I started learning to code. I will not focus on the whys on this post, rather on the hows. I will be documenting how I started, what I’ve been using, where I stand right now, and where I think I am headed. This will be useful if you want to start learning to code or just started. I will also only be recommending resources that I have had experience with. Let’s hop into it.
Choosing a language
In this post, I will only be talking about object-oriented languages because that’s the only thing that I have dabbled in so far. They include Python, C++, SQL, etc.
If you want to be skilled in coding, the language you start with doesn’t matter that much. I found that understanding the concepts matters more; things like what is a “variable”, how to “iterate” through a list, how to use logical operators to have a “control flow” in your program (no need to worry about these for now if you don’t know anything about coding, just read on.)
So, choosing a language didn’t give me trouble. I heard that Python is easy to pick up because of how uncomplicated its syntax is. This simplicity presented little friction when I was learning python because I didn’t spend a lot of time on the web trying to figure out what a certain command means, rather I was able to focus on learning what that command does. So when in doubt of what you want to learn first, learn Python. It’s important to just start because you can always switch. And when you switch you will have already gained valuable experience from finally knowing some concepts of programming.
Syntax (or the ABCs of a language)
The syntax is the wording that you use to communicate to the machine what you want it to do. Every language has its specific syntax that you have to learn from scratch when you want to switch languages. Learning syntax and being comfortable comes down to constant practice and rote memorization. A friend of mine suggested the useful tip of having a notebook where I write down the syntax, code that I usually use, and an explanation of what they do to serve as a reference for when I forget. I do that and I also use Evernote to take notes on what I learn.
How I started
I had no coding background whatsoever. I started watching youtube videos(hyperlink) on python during winter break at a local library back home to familiarize myself. Then I started reading the book “Python Crash Course A Hands-On, Project-Based Introduction” and was taking notes in Evernote on the airplane back for my spring semester this year(and what a spring semester it was). But I was busy with classes and couldn’t keep up with my programming. I wanted to re-start doing it and, fortunately, I received a free 3-month Codecademy pro subscription. So I have been doing that for about one month now. I only do the interactive lessons where I can get a tight feedback loop on my understanding and learn by doing. I find that watching videos or taking multiple-choice quizzes on coding or not the best way to learn. Here’s a nice segue into the topic of how I learn.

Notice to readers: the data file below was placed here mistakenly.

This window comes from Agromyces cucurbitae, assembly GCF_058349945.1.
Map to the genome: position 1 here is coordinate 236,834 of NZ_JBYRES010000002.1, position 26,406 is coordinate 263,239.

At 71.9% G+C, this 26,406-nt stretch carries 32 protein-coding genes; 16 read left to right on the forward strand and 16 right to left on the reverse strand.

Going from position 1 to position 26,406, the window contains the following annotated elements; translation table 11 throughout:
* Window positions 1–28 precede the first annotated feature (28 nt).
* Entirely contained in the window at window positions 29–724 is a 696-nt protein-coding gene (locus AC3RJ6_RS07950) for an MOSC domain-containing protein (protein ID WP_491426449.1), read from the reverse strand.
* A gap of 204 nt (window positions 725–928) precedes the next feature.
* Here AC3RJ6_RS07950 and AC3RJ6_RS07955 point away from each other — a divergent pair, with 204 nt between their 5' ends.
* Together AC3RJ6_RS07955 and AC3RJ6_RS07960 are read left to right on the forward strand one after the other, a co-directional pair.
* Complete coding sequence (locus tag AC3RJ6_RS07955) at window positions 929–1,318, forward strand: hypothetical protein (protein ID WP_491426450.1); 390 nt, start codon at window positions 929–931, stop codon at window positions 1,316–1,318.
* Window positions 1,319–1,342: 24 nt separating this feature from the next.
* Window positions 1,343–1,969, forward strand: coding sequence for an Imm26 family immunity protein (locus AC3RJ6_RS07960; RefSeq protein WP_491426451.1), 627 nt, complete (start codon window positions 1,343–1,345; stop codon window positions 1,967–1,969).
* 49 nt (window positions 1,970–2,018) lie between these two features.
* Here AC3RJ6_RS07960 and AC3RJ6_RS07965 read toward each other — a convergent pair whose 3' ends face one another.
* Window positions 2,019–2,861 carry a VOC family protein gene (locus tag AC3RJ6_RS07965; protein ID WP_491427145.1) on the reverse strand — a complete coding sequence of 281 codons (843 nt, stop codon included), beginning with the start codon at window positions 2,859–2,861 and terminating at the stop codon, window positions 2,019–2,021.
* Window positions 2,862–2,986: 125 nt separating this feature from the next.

How I learn
During the Codecademy lesson sessions, I force myself to look at the code first, guess what it does, then take a look at the explanation to see if I guessed correctly. If I have no idea what is going on in the code I skim through the explanation and if it’s not sufficient to understand, I look up the particular concept/syntax on geekforgeek.com, Stack Overflow, or the python documentation. If it’s code that I don’t understand I look at the general syntax and an example, and that usually clears things up. Then I go back to Codecademy and do the exercise in the lesson. I use focus timers usually 20 minutes and take breaks in between. If I spend too much time on a particular concept (which for me is usually 30-40 minutes) I move on to the next lesson and make a note to go back to it later. If it’s a concept that I feel is important to understand because other things are going to build on top of it, then I take a longer break and come back to it; read up on documentation, look up what I don’t understand on forums or other websites (resources I generally use are Codecademy forums, geekforgeek.com, youtube videos, very rarely Stack Overflow). I try to ask myself exactly what it is that I don’t understand and look up that specific thing online. I still haven’t mastered the art of “looking [coding questions] up on Google”, but it’s something that comes with practice.